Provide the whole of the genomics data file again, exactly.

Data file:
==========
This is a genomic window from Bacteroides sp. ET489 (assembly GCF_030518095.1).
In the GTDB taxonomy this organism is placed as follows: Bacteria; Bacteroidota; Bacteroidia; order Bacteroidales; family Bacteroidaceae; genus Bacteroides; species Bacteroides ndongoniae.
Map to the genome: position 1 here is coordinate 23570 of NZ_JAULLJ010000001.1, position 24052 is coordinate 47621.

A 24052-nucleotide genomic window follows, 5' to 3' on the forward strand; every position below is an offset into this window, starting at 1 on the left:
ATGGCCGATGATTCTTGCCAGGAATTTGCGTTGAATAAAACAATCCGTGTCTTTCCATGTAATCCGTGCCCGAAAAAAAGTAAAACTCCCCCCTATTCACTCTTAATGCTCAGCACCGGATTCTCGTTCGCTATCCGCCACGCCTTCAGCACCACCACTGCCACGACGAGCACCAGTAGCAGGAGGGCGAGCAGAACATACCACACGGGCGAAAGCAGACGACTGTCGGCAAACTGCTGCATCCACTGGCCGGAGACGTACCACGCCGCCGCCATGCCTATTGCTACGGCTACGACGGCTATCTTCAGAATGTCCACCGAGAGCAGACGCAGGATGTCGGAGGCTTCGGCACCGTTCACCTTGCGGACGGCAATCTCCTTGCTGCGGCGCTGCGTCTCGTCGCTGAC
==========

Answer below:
This is a genomic window from Bacteroides sp. ET489 (assembly GCF_030518095.1).
In the GTDB taxonomy this organism is placed as follows: Bacteria; Bacteroidota; Bacteroidia; order Bacteroidales; family Bacteroidaceae; genus Bacteroides; species Bacteroides ndongoniae.
Map to the genome: position 1 here is coordinate 23570 of NZ_JAULLJ010000001.1, position 24052 is coordinate 47621.

A 24052-nucleotide genomic window follows, 5' to 3' on the forward strand; every position below is an offset into this window, starting at 1 on the left:
ATGGCCGATGATTCTTGCCAGGAATTTGCGTTGAATAAAACAATCCGTGTCTTTCCATGTAATCCGTGCCCGAAAAAAAGTAAAACTCCCCCCTATTCACTCTTAATGCTCAGCACCGGATTCTCGTTCGCTATCCGCCACGCCTTCAGCACCACCACTGCCACGACGAGCACCAGTAGCAGGAGGGCGAGCAGAACATACCACACGGGCGAAAGCAGACGACTGTCGGCAAACTGCTGCATCCACTGGCCGGAGACGTACCACGCCGCCGCCATGCCTATTGCTACGGCTACGACGGCTATCTTCAGAATGTCCACCGAGAGCAGACGCAGGATGTCGGAGGCTTCGGCACCGTTCACCTTGCGGACGGCAATCTCCTTGCTGCGGCGCTGCGTCTCGTCGCTGAC